From the: NOTE TO THE STUDENT.
I will assume that you have set out to learn the system from what is contained in this book. You have left your schooldays behind you, and, being a pretty expert penman, you contemplate starting your career by acquiring such a knowledge of Shorthand and skill in writing it as will qualify you for, let us say, the position of Shorthand Clerk in an office, or that of junior reporter on some newspaper.
Your first query will probably be, how long will this take me? My advice to you is, turn down absolutely any author who professes to make a Shorthand writer in any given number of hours, or days, or weeks, or months. Your temperament, your aptitude for the work, your opportunities of study and practice, your application, the extent of your reading all these come in to affect the answer to your question. The only answer that any honest author can give you is, it depends upon yourself.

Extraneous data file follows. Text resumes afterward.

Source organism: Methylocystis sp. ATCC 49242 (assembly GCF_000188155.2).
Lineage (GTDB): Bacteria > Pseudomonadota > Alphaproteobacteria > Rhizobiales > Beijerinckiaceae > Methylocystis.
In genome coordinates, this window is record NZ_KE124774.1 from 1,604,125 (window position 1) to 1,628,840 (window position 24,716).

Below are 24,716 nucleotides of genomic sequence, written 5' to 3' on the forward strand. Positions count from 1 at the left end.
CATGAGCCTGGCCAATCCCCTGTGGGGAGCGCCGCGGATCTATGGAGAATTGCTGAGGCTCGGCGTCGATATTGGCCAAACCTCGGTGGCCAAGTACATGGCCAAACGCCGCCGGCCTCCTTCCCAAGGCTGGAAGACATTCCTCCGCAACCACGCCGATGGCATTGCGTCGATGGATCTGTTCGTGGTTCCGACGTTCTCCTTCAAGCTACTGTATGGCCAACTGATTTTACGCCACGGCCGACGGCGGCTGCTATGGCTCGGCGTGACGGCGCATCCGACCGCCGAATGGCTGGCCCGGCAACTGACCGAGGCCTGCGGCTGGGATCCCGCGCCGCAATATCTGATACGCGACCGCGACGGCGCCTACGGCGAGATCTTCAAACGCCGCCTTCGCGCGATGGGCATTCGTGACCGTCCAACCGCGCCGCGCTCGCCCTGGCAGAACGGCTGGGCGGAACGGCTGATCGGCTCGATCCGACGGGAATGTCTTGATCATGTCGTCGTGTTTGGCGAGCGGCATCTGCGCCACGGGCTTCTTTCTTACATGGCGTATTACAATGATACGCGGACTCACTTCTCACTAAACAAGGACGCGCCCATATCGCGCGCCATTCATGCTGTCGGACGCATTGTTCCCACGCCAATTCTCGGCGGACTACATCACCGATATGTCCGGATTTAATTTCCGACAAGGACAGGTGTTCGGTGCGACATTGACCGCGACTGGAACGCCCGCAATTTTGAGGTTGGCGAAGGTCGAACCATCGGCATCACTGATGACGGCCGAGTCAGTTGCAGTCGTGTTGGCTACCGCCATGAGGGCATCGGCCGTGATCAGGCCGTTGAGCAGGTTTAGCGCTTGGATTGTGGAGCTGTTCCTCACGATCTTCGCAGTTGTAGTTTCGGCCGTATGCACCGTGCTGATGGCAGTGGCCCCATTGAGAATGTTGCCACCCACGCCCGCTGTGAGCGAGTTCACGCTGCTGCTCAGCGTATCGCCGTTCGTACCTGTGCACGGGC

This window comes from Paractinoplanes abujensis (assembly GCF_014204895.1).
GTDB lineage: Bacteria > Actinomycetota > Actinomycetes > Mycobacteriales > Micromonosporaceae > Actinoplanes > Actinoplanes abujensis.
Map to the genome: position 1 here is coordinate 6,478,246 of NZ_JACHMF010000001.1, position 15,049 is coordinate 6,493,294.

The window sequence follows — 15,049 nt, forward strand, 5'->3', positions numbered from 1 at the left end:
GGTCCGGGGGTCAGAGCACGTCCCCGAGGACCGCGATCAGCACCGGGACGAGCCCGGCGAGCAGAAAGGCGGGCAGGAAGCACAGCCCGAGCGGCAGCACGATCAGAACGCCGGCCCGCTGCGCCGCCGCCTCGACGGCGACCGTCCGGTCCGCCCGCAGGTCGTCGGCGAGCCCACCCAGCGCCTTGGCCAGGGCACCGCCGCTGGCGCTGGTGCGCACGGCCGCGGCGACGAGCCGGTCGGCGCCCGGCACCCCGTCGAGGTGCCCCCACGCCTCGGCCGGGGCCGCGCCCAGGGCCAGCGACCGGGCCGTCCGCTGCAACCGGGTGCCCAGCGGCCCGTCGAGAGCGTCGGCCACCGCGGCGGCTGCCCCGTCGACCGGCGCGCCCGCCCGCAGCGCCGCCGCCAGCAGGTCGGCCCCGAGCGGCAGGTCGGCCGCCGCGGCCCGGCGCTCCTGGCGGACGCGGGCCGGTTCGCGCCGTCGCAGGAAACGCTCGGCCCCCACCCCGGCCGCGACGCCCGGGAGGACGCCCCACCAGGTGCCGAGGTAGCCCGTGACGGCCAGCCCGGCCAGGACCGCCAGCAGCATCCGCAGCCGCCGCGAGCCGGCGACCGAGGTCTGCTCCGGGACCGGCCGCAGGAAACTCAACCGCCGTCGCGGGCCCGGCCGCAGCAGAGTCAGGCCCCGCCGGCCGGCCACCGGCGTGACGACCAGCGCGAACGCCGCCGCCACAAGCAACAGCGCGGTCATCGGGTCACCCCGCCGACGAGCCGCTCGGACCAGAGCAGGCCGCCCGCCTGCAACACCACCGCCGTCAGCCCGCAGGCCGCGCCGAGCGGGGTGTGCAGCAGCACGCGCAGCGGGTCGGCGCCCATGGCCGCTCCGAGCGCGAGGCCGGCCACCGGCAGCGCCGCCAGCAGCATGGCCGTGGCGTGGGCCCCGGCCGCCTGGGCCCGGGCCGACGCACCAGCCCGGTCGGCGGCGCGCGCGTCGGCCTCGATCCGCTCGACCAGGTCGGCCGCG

Don't be alarmed when you read the first paragraph on page 4. Do you remember your early struggles with the writing of longhand, how you were set to form " pothooks and hangers," then to trace your copy-book headlines, and all the rest of it? All that was the necessary training that resulted in your being able to scribble longhand as, I trust, you now do. You will have to scribble your Shorthand, but first you have to learn to write it. And you must observe the injunction, in large type, on the same page. The more thoroughly you master the first lesson, the lighter will be your work as you go through the subsequent pages.
You must trust your author. I mean by that, be content to be led by him, and do not try to run alone. For instance, on page 8 you have the sentence, "Why do they rage"; don't try to write, "Why do the heathen rage"; have patience, and just copy out the exercises exactly as set....
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